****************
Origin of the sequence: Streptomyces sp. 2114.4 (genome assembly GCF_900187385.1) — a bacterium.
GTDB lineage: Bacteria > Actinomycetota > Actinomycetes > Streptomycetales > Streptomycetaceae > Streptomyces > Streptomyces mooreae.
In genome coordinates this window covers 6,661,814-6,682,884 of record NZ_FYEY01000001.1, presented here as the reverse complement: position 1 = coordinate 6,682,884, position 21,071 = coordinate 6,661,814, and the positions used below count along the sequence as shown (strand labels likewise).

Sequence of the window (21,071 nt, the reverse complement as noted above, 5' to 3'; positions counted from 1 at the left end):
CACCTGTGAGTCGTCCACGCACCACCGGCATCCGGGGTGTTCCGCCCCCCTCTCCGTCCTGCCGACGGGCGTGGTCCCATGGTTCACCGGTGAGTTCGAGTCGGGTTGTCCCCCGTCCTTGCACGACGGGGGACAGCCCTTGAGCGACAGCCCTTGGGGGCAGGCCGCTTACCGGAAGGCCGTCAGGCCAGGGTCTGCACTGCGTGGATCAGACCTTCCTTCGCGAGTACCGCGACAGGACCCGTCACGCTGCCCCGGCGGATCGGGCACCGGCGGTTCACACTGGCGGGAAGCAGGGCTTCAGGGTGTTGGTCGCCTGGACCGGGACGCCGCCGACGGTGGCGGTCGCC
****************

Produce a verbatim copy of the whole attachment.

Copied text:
Origin of the sequence: Streptomyces sp. 2114.4 (genome assembly GCF_900187385.1) — a bacterium.
GTDB lineage: Bacteria > Actinomycetota > Actinomycetes > Streptomycetales > Streptomycetaceae > Streptomyces > Streptomyces mooreae.
In genome coordinates this window covers 6,661,814-6,682,884 of record NZ_FYEY01000001.1, presented here as the reverse complement: position 1 = coordinate 6,682,884, position 21,071 = coordinate 6,661,814, and the positions used below count along the sequence as shown (strand labels likewise).

Sequence of the window (21,071 nt, the reverse complement as noted above, 5' to 3'; positions counted from 1 at the left end):
CACCTGTGAGTCGTCCACGCACCACCGGCATCCGGGGTGTTCCGCCCCCCTCTCCGTCCTGCCGACGGGCGTGGTCCCATGGTTCACCGGTGAGTTCGAGTCGGGTTGTCCCCCGTCCTTGCACGACGGGGGACAGCCCTTGAGCGACAGCCCTTGGGGGCAGGCCGCTTACCGGAAGGCCGTCAGGCCAGGGTCTGCACTGCGTGGATCAGACCTTCCTTCGCGAGTACCGCGACAGGACCCGTCACGCTGCCCCGGCGGATCGGGCACCGGCGGTTCACACTGGCGGGAAGCAGGGCTTCAGGGTGTTGGTCGCCTGGACCGGGACGCCGCCGACGGTGGCGGTCGCC